Pocket Chess Set
|Original version, 1943 (with wallet)|
1943, New York
Not unlike many of Duchamp's late Readymades, Pocket Chess Set was made in mass quantity right from the start. 150 sets of chessmen were made; 25 were assembled in pocket chessboards, not all including pins, and some were signed. This method of production suggests that Duchamp sought to have his own assembly line to manufacture goods just like a commercial factory.
|Original version, 1943 (without wallet)|
The chessmen were reproduced on celluloid after Duchamp's own designs. This presence of real creative art making is not very typical. Nonetheless, the squares of the chessboards are hand-painted.
The technology to make the chessboard magnetized (like many travel games made today) was unavailable in 1943; Duchamp used pins to hold the pieces in place. Duchamp explained the addition of such pins: "I have simply added to the normal pocket chessboard a pin (the head) to each square. It is inserted in the hole made in the celluloid of the chessman to hold it and prevent it from falling" (Schwarz 776).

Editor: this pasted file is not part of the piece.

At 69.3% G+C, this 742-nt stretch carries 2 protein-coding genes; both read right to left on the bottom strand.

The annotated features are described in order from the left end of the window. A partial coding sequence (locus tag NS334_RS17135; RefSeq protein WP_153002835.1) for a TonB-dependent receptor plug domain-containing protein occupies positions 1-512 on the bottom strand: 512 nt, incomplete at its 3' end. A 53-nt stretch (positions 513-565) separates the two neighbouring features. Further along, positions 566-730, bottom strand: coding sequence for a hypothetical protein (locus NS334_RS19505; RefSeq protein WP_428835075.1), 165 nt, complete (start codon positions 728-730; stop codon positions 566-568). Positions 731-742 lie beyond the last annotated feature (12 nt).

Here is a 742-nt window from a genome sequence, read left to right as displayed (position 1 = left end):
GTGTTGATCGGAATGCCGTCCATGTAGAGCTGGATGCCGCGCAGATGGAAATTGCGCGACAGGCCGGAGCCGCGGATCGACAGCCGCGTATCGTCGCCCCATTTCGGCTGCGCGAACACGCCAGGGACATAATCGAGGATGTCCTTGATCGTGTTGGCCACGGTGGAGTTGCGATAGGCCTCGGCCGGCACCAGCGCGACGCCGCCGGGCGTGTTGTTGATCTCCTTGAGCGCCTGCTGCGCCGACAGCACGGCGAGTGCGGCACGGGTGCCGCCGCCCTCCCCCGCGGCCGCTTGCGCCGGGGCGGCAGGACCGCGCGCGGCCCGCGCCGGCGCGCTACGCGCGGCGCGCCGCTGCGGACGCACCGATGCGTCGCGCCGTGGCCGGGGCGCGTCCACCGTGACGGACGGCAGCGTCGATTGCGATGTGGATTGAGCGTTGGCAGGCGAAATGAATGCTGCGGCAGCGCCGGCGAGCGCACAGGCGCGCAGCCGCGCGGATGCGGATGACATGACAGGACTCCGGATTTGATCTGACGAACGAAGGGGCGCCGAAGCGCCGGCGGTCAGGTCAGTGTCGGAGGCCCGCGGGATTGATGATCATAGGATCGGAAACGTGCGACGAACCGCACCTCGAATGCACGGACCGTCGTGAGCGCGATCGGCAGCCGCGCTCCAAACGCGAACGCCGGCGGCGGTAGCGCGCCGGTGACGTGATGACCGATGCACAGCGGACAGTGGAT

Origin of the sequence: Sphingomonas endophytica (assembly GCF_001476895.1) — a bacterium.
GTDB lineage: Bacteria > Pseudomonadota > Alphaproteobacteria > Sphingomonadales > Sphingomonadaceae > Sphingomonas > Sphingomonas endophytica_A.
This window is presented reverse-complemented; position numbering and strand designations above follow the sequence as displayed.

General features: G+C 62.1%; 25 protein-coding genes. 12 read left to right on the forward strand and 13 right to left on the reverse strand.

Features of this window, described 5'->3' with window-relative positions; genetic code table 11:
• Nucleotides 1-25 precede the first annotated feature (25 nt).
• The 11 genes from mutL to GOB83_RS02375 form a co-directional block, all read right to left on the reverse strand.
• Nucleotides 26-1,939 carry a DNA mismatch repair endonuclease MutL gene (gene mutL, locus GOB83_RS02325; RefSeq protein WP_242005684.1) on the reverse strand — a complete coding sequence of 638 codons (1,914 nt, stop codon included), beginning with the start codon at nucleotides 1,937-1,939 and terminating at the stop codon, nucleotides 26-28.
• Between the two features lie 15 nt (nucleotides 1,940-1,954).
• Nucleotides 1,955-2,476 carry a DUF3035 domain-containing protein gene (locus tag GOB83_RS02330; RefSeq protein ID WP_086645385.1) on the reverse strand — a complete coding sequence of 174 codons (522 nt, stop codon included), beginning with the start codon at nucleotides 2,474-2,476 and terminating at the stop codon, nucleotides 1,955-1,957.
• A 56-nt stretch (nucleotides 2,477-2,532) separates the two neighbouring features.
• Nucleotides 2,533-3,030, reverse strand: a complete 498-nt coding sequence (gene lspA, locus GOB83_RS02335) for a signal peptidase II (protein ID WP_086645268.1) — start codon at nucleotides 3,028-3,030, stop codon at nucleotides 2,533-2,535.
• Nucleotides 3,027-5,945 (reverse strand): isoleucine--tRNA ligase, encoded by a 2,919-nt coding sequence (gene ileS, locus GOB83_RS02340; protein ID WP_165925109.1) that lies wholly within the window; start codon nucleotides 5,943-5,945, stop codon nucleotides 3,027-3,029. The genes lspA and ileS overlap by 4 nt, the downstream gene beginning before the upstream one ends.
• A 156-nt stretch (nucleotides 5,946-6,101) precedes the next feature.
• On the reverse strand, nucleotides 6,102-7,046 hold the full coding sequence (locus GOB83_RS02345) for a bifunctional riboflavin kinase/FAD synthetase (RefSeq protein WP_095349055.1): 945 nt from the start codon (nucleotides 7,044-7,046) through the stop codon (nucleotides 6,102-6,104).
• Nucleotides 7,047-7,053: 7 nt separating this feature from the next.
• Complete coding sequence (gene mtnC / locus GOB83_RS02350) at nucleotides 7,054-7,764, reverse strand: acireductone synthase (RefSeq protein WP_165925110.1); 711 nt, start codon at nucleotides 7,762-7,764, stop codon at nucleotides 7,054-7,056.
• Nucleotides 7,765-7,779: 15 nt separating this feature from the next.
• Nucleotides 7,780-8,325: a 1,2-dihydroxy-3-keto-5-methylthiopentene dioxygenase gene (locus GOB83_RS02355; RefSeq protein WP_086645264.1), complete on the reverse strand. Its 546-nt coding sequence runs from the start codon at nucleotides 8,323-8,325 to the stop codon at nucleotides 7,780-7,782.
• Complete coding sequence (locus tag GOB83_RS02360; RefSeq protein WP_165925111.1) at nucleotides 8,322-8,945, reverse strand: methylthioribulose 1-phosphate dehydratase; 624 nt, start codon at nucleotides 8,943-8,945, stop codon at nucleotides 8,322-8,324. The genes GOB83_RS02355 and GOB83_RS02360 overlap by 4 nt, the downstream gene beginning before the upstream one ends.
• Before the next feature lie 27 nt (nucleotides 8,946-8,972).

It is important to note that, unlike most other Readymades, Pocket Chess Set is not displaced from its original context. In fact, it is entirely functional. If the viewer were allowed to use it, all the pieces are there. Ironically, however, this Readymade is literally a game. How far this allusion is meant to extend, no one really knows; the viewer may only imagine how far the associations and insinuations of playing this game may go.
1)1961-64, New York, Cadaques
Chessmen glued to metal bases, so as to adhere to a magnetic chessboard.
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